Mark Louden, Professor of Linguistics in the Department of German at the University of Wisconsin at Madison, was interviewed by Allie Brudner on March 21, 2012 at the University of Wisconsin, Madison. Professor Louden is one of a small number of non-Jewish Yiddish experts.
Louden grew up in Oakland, California, and was exposed to Jewish culture and Yiddish through friends’ families and his parents’ friends. A self-described “language kid,” he recognized the connection between Yiddish and German, which he had begun to learn, and became interested enough to start teaching himself Yiddish as an undergraduate at Cornell University. At Cornell he also learned Pennsylvania Dutch and recognized the similarities and parallels among the three languages. He became interested in Yiddish as a vernacular language and particularly in studying how people actually talk. His research in this regard is similar to the research of Henry Sapoznik, an award-winning Yiddish musicologist.
Following his undergraduate and graduate work at Cornell University (Ph.D. 1988), he was appointed to the Linguistics Department at the University of Texas in Austin. There he met Itzik Gottesman, who became his mentor, and it was from Gottesman that he learned yiddishkeit (Jewishness). Gottesman, an American-born, native speaker of Yiddish, is a Yiddishist and folklorist. Through Gottesman, Louden became interested in the intersection of language and culture. Together they explored Jewish and Yiddish culture and history in Texas, which focuses on the descendants of 19th century German, Yiddish-speaking immigrants. Language and its relationship to culture remains Louden’s focus.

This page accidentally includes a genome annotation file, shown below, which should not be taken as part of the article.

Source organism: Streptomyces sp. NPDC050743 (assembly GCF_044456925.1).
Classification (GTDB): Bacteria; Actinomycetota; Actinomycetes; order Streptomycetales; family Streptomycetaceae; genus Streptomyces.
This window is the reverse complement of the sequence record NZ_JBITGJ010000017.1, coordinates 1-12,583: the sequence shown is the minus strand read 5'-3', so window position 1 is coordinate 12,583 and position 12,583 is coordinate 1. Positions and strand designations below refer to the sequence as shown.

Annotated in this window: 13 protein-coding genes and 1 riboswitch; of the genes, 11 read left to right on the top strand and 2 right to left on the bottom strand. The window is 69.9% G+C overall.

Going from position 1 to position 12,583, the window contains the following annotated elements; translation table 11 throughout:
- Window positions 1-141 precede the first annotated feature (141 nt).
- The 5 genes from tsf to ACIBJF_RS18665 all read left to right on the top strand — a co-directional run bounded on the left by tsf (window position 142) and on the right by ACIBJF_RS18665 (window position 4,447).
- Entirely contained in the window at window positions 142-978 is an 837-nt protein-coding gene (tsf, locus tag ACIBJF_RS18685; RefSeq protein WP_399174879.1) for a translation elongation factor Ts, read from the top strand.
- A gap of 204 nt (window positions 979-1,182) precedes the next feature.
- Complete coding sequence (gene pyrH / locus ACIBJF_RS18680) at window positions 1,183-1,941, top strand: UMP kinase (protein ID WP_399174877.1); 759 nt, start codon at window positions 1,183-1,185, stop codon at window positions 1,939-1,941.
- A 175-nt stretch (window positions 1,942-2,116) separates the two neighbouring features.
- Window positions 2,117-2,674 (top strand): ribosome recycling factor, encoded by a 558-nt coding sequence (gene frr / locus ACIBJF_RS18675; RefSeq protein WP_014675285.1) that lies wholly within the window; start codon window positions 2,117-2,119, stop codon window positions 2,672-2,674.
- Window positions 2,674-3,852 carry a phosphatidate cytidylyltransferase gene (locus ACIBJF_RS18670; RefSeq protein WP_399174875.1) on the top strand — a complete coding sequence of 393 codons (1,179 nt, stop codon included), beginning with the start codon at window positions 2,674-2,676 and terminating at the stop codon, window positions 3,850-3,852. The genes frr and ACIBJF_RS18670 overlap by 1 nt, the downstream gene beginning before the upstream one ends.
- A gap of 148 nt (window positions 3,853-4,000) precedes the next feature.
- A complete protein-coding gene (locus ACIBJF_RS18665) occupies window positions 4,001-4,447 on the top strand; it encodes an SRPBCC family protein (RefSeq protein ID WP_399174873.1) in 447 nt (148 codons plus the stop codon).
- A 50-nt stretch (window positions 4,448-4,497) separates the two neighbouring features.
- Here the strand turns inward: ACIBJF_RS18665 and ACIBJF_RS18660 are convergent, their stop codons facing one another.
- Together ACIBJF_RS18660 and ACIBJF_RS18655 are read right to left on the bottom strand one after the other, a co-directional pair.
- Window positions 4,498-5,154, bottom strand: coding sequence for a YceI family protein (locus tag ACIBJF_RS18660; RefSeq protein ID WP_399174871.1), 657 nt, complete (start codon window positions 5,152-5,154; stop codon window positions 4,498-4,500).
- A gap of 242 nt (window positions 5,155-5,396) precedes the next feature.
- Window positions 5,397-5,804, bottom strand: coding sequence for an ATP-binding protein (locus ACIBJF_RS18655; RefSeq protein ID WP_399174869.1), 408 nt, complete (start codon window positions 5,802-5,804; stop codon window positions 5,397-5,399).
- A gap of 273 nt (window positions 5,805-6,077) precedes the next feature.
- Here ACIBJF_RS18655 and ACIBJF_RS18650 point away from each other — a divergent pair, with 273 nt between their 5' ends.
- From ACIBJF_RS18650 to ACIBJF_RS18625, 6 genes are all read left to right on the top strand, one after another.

Louden views Yiddish as a vehicle for understanding cultural expression and as marker of cultural identity. He considers language an identifier, an agent of cultural maintenance, and a way to connect with human beings and enter a portal to a different culture. According to Louden, Yiddish acts as “social glue” and makes you a member of the “club” for secular or non-Jews. He believes that Yiddish helps us understand a slice of life in multi-cultural Europe and America. He is interested, for example, in the varieties of Yiddish spoken in different places and what that tells us about the variations of culture in those places.
Rather than a “revival” of Yiddish, which, according to Louden, has been and is being maintained by the Hasidic communities, Louden views current learning as a new chapter in the book of Yiddish, connected to, but transcending, Jewish Studies. He views transmission of language as an important role for academics, and believes academics must convey passion for the language while simultaneously making it accessible for non-specialists. He has found that younger students don’t have the historical hang-ups with Yiddish that older generations had. They are always interested, he states, when he identifies English words or phrases that come from Yiddish, such as “boo-hoo” and “the bottom line.” Louden regularly engages in community outreach and thinks being a non-Jew in a Yiddish world is generally viewed as a point of endearment for his Jewish audiences.
Louden believes the future of Yiddish is growing and bright because of the increased interest in both the academy and in areas of public outreach: theaters, KlezKamp, Jewish community centers, and the Yiddish Book Center. He notes that while Yiddish is easier to learn for German speakers, he has found that English speakers can develop reasonable proficiency relatively easily. His advice is to stick with it.
To learn more about the Wexler Oral History Project, visit: http://www.yiddishbookcenter.org/tell-your-story
To cite this interview: Mark Louden Oral History Interview, interviewed by Allie Brudney, Yiddish Book Center's Wexler Oral History Project, Madison, WI, March 21, 2012. Video recording, http://archive.org/details/MarkLouden21march2012YiddishBookCenter ( [date accessed] )